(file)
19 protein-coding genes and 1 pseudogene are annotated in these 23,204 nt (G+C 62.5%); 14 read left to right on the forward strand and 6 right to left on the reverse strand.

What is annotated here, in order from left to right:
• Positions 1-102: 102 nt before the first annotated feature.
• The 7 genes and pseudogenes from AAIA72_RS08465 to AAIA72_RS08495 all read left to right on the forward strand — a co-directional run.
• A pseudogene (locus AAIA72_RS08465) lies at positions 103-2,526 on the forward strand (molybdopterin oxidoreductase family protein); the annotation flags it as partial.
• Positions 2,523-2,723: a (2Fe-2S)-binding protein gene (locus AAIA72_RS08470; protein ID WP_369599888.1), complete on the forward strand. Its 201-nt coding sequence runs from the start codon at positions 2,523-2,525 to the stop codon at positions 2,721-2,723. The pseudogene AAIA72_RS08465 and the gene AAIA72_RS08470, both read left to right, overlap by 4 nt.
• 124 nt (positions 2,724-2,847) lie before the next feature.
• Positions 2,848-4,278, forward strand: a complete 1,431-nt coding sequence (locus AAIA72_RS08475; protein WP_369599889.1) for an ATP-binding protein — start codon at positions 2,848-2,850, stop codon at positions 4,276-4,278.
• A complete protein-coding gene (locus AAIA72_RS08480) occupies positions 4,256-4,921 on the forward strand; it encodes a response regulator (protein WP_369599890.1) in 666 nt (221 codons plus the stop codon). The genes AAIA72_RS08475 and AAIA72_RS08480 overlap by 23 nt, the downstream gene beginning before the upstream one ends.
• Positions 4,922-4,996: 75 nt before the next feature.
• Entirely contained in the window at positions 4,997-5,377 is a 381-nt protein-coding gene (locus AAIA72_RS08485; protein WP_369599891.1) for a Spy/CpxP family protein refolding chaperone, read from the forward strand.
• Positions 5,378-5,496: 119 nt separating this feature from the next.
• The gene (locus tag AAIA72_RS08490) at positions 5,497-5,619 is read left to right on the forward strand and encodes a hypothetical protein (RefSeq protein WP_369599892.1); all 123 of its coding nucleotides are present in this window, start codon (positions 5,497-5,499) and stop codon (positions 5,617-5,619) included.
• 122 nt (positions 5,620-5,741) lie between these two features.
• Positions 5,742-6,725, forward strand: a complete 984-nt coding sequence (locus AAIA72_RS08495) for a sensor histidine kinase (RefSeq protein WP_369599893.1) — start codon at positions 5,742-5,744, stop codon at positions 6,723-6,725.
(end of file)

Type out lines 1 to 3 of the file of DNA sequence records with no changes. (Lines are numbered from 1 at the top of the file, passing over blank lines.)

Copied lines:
19 protein-coding genes and 1 pseudogene are annotated in these 23,204 nt (G+C 62.5%); 14 read left to right on the forward strand and 6 right to left on the reverse strand.

What is annotated here, in order from left to right:
• Positions 1-102: 102 nt before the first annotated feature.